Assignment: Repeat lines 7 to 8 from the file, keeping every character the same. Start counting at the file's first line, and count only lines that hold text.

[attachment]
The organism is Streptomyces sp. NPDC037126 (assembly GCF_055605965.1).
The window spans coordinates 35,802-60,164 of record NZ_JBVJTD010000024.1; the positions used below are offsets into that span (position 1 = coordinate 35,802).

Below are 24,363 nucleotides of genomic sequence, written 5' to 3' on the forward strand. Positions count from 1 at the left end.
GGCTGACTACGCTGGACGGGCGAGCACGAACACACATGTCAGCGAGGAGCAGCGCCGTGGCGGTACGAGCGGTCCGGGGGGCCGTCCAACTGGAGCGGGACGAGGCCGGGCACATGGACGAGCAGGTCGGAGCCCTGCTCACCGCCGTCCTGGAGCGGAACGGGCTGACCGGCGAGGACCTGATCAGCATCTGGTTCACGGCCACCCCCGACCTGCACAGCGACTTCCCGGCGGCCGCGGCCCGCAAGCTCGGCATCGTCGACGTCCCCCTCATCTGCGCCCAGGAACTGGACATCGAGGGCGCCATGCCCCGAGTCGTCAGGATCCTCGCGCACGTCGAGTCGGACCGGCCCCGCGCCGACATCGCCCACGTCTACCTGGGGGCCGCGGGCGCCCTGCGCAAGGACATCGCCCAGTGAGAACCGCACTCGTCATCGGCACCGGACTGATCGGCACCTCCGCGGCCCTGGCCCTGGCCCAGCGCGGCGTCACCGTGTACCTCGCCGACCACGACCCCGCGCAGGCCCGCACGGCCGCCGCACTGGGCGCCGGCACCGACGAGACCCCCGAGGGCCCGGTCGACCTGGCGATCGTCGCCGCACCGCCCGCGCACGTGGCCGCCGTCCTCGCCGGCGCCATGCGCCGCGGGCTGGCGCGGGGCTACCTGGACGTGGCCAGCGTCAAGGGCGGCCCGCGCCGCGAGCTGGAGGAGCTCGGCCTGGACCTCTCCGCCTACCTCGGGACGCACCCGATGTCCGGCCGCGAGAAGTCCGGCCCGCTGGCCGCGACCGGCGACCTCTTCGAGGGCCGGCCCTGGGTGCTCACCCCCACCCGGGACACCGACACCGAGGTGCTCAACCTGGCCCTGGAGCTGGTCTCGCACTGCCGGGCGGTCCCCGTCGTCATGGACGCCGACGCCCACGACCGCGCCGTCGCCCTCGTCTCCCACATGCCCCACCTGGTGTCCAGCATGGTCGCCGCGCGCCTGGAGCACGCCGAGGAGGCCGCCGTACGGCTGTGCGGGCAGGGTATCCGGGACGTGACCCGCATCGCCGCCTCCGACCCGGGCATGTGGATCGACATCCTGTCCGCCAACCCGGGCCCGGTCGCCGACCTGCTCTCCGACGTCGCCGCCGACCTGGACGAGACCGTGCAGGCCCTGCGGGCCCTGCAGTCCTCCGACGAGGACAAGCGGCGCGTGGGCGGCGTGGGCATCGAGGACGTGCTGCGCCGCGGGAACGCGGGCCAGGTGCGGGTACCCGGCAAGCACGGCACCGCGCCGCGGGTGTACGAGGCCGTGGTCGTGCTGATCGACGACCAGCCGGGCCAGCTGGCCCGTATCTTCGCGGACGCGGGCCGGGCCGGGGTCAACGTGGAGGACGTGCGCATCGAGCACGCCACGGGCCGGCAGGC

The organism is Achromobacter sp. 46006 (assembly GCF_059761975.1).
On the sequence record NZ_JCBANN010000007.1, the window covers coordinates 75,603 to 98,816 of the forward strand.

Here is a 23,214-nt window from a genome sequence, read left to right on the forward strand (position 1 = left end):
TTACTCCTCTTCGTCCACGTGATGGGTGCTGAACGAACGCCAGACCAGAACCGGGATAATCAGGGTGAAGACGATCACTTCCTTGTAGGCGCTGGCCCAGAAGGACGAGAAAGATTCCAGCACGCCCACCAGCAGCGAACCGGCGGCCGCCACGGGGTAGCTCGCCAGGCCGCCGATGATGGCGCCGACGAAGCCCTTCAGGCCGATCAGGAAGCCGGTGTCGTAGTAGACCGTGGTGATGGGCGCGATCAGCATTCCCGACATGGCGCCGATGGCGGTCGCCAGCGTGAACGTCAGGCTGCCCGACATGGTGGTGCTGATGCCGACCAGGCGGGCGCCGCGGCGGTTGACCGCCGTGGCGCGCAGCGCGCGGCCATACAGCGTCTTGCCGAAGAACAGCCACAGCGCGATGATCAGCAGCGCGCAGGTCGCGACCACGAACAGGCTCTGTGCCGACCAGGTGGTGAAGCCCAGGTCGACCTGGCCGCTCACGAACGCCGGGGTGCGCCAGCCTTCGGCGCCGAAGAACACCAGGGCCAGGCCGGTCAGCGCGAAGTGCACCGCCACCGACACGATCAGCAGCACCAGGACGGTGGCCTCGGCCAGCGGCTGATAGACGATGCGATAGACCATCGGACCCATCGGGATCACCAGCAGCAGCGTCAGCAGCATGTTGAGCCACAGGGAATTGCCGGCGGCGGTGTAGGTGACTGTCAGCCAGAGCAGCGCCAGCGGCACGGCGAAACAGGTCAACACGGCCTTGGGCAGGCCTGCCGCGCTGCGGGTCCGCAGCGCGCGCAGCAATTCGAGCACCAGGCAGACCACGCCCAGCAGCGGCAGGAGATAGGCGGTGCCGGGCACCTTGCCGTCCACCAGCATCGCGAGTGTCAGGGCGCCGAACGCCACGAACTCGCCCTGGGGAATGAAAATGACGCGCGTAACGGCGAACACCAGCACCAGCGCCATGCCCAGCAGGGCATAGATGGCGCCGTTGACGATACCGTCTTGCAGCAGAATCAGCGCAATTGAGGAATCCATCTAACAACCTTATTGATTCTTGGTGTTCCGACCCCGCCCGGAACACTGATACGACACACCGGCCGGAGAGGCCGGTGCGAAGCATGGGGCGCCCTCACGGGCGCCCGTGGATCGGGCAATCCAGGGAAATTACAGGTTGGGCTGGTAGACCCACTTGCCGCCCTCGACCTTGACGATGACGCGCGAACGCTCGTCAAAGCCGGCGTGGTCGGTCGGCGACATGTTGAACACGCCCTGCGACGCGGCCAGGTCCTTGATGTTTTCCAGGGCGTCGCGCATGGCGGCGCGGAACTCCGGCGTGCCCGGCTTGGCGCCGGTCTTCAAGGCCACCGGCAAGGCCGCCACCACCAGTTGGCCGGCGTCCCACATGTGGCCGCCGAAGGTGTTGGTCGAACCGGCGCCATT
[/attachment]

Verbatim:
Here is a 23,214-nt window from a genome sequence, read left to right on the forward strand (position 1 = left end):
TTACTCCTCTTCGTCCACGTGATGGGTGCTGAACGAACGCCAGACCAGAACCGGGATAATCAGGGTGAAGACGATCACTTCCTTGTAGGCGCTGGCCCAGAAGGACGAGAAAGATTCCAGCACGCCCACCAGCAGCGAACCGGCGGCCGCCACGGGGTAGCTCGCCAGGCCGCCGATGATGGCGCCGACGAAGCCCTTCAGGCCGATCAGGAAGCCGGTGTCGTAGTAGACCGTGGTGATGGGCGCGATCAGCATTCCCGACATGGCGCCGATGGCGGTCGCCAGCGTGAACGTCAGGCTGCCCGACATGGTGGTGCTGATGCCGACCAGGCGGGCGCCGCGGCGGTTGACCGCCGTGGCGCGCAGCGCGCGGCCATACAGCGTCTTGCCGAAGAACAGCCACAGCGCGATGATCAGCAGCGCGCAGGTCGCGACCACGAACAGGCTCTGTGCCGACCAGGTGGTGAAGCCCAGGTCGACCTGGCCGCTCACGAACGCCGGGGTGCGCCAGCCTTCGGCGCCGAAGAACACCAGGGCCAGGCCGGTCAGCGCGAAGTGCACCGCCACCGACACGATCAGCAGCACCAGGACGGTGGCCTCGGCCAGCGGCTGATAGACGATGCGATAGACCATCGGACCCATCGGGATCACCAGCAGCAGCGTCAGCAGCATGTTGAGCCACAGGGAATTGCCGGCGGCGGTGTAGGTGACTGTCAGCCAGAGCAGCGCCAGCGGCACGGCGAAACAGGTCAACACGGCCTTGGGCAGGCCTGCCGCGCTGCGGGTCCGCAGCGCGCGCAGCAATTCGAGCACCAGGCAGACCACGCCCAGCAGCGGCAGGAGATAGGCGGTGCCGGGCACCTTGCCGTCCACCAGCATCGCGAGTGTCAGGGCGCCGAACGCCACGAACTCGCCCTGGGGAATGAAAATGACGCGCGTAACGGCGAACACCAGCACCAGCGCCATGCCCAGCAGGGCATAGATGGCGCCGTTGACGATACCGTCTTGCAGCAGAATCAGCGCAATTGAGGAATCCATCTAACAACCTTATTGATTCTTGGTGTTCCGACCCCGCCCGGAACACTGATACGACACACCGGCCGGAGAGGCCGGTGCGAAGCATGGGGCGCCCTCACGGGCGCCCGTGGATCGGGCAATCCAGGGAAATTACAGGTTGGGCTGGTAGACCCACTTGCCGCCCTCGACCTTGACGATGACGCGCGAACGCTCGTCAAAGCCGGCGTGGTCGGTCGGCGACATGTTGAACACGCCCTGCGACGCGGCCAGGTCCTTGATGTTTTCCAGGGCGTCGCGCATGGCGGCGCGGAACTCCGGCGTGCCCGGCTTGGCGCCGGTCTTCAAGGCCACCGGCAAGGCCGCCACCACCAGTTGGCCGGCGTCCCACATGTGGCCGCCGAAGGTGTTGGTCGAACCGGCGCCATT